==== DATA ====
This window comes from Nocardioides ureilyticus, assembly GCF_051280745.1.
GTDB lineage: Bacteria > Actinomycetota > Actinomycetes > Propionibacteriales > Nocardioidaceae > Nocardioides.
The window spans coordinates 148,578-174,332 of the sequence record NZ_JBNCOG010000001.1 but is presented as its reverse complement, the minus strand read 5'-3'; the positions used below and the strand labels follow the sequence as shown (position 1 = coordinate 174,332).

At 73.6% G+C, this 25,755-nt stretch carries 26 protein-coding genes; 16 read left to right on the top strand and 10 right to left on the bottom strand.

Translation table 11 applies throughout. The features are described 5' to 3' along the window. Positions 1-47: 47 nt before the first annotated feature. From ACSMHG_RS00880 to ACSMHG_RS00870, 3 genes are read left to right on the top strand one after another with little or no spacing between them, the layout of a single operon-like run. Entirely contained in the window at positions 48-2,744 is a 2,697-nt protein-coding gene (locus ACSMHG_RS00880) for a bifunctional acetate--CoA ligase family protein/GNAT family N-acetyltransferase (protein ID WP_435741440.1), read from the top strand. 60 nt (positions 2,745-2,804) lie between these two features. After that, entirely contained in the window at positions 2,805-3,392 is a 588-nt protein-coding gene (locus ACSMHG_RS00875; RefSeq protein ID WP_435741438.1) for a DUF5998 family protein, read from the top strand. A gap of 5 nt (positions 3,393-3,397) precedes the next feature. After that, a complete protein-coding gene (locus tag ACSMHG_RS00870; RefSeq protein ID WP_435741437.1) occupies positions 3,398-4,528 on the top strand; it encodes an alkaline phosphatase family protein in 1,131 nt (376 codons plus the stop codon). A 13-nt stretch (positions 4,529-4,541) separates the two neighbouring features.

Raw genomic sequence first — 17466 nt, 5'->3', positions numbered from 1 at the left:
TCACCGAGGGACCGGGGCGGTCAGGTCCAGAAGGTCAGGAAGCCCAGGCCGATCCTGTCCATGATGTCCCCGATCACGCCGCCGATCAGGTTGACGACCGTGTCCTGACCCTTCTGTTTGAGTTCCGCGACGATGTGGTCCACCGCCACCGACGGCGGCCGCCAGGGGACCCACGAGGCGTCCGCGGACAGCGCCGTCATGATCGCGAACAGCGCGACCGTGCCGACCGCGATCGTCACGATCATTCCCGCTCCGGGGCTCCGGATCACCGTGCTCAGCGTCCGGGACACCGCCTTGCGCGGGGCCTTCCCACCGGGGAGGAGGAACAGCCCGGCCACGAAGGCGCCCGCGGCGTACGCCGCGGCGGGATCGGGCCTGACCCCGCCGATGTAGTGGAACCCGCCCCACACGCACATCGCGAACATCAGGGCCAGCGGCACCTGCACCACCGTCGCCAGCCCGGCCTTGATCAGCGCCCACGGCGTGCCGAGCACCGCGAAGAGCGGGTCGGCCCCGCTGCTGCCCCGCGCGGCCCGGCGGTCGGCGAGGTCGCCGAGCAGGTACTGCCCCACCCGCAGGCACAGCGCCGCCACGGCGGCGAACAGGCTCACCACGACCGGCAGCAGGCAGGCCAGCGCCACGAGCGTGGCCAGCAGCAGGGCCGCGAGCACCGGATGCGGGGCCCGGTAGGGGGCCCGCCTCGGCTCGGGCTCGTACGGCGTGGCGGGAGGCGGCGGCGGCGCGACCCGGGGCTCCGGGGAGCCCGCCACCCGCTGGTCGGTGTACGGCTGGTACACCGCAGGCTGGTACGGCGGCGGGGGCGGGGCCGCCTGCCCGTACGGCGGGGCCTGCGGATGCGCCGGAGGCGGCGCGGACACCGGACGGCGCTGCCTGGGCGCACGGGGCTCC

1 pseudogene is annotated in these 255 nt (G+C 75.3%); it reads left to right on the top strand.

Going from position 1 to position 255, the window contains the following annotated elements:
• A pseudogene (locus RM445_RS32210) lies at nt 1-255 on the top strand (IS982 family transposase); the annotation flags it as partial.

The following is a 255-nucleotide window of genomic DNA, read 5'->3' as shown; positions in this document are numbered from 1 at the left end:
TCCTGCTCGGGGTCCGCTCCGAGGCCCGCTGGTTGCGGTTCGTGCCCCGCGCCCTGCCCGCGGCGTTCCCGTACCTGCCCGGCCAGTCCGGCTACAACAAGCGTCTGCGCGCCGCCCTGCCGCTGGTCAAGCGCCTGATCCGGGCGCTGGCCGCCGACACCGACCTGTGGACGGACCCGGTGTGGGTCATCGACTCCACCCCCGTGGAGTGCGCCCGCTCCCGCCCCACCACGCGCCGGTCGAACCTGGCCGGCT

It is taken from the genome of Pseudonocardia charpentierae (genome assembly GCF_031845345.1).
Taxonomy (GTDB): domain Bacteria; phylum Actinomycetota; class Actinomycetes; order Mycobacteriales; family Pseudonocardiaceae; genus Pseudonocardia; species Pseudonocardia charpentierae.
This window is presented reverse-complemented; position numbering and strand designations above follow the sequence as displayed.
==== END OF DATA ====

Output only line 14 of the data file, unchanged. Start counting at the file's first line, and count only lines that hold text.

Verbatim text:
Taxonomy (GTDB): domain Bacteria; phylum Actinomycetota; class Actinomycetes; order Mycobacteriales; family Pseudonocardiaceae; genus Pseudonocardia; species Pseudonocardia charpentierae.